The Question Of Teens And Drugs Requires Our Utmost Attention

August 25, 2008 by admin 

Drug abuse among teens has reached epidemic proportions. It Doesn’t matter how on top of it you are, your teenagers will definitely be exposed to drugs at school, the very place you believe to be a safe environment. Mrs. Reagan’s ‘Just say no to drugs’ campaign fell flat on its face. The truth is that teens perceive adults as old stupid people that don’t know their head from a hole in the ground. Parents, try as they may, face a bitter battle in protecting their kids from the ravaging effects of drugs.

The battle is made tougher by the fact that most of us have prescription drugs in our bedroom drawers. When confronting the issue of teens and drugs, you have to present a rational argument that differentiates between necessary medications and illegal drugs. This isn’t easy. Some common prescription medications are being peddaled in schools as a way to catch a buzz. Teens don’t realize that these prescriptions are issued in duplicate or triplicate, as a method to control the use of specific narcotics. Without having experienced a real need for such drugs themselves, they may well conclude that their parents are enjoying some high that they are for some reason being forbidden.

Another problem with teaching kids about the issue of teen drug use is that this society does not make any distinction between drugs. Some pharmaceutical drugs are needed, but when it comes to teens and drugs, we say that every drug is bad. This is a deception. Some kids require medications for a legitimate condition. Used improperly, that medicine can get a child high who doesn’t need it. Sometimes, that drug can have disastrous consequences when used as a ‘recreational’ drug.

Children are not capable of making those distinctions. For example, a patient with unbearable pain because of arthritis or cancer, may be prescribed codeine or another opiate to manage the pain. Children don’t understand that this patient doesn’t get high. That drug only dulls the pain. However, in the world of kids and drugs, this narcotic becomes an opportunity toget high. They don’t know the difference.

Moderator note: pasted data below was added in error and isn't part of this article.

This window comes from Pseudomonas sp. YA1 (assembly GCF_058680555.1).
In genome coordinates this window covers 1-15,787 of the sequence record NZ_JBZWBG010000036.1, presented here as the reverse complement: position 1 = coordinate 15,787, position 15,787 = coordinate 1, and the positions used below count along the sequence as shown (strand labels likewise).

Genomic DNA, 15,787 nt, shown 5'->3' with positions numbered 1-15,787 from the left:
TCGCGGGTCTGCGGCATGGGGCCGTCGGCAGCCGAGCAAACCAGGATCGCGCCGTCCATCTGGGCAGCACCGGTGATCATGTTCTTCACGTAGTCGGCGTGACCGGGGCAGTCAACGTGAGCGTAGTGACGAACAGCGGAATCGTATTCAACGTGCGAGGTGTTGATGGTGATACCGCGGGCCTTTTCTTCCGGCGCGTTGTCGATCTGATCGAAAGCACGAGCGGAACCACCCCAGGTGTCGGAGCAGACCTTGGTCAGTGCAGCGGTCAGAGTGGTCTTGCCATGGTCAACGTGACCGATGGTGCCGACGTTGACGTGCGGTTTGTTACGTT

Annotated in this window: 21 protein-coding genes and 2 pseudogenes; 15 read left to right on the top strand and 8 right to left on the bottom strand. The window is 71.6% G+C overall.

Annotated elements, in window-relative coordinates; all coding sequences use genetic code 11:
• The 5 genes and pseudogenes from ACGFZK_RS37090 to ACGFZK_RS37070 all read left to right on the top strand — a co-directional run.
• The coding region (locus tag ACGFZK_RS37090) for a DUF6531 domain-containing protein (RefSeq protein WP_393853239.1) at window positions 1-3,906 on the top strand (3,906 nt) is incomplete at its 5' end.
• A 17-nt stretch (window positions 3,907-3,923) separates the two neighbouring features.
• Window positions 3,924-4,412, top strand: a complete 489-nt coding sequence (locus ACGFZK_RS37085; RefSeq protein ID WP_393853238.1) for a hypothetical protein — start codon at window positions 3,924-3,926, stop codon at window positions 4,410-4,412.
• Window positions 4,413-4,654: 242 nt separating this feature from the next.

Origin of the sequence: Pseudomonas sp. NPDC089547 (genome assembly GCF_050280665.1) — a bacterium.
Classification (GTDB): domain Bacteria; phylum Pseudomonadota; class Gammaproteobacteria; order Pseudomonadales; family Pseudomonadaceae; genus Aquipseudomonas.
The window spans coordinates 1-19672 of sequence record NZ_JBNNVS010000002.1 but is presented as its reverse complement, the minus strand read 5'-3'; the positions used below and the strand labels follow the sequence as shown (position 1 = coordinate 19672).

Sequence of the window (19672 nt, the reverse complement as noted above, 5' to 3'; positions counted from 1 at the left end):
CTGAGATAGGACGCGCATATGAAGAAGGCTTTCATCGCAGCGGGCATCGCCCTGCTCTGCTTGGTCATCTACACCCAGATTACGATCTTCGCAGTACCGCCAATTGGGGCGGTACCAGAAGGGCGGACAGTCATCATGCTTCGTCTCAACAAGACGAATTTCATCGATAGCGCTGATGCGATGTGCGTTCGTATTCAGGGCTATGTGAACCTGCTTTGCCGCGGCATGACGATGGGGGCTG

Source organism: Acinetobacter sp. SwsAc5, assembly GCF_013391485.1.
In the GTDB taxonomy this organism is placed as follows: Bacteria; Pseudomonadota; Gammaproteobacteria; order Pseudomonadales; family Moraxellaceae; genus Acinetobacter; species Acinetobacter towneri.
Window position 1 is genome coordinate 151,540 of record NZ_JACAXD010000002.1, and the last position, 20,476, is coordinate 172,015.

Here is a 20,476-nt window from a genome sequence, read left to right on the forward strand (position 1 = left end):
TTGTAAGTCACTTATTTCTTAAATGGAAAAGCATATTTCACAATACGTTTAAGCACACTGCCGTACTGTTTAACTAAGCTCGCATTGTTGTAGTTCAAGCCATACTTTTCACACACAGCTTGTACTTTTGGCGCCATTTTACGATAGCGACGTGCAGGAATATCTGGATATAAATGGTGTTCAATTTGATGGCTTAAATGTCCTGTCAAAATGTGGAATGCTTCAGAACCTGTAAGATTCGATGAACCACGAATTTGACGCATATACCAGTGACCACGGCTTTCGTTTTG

One major deception that encourages teenage drug abuse is the fable of pot. This street drug is made out to be the first step to drug addiction, thrown in the same category as heroin and crack cocaine. The second that grade school kid tries weed, the kid sees that even though it makes them feel good, they can hide this new habit from their parents and it doesn’t make them crazy. They come to the conclusion that the rest of the warnings about teenagers and drugs are deceptions. That’s the reason why they step into the trap of the really dangerous drugs.

As a nation, we need to teach our teenagers. Explain the effects of drugs. Lsd, crack, heroin and drugs like ‘ecstasy’ can devastate their lives or kill them. Tell the truth. We can defend our teens.Addiction is a serious problem in our society today but with the “proper” education we can teach our future generations the realities of addictions and drug abuse.


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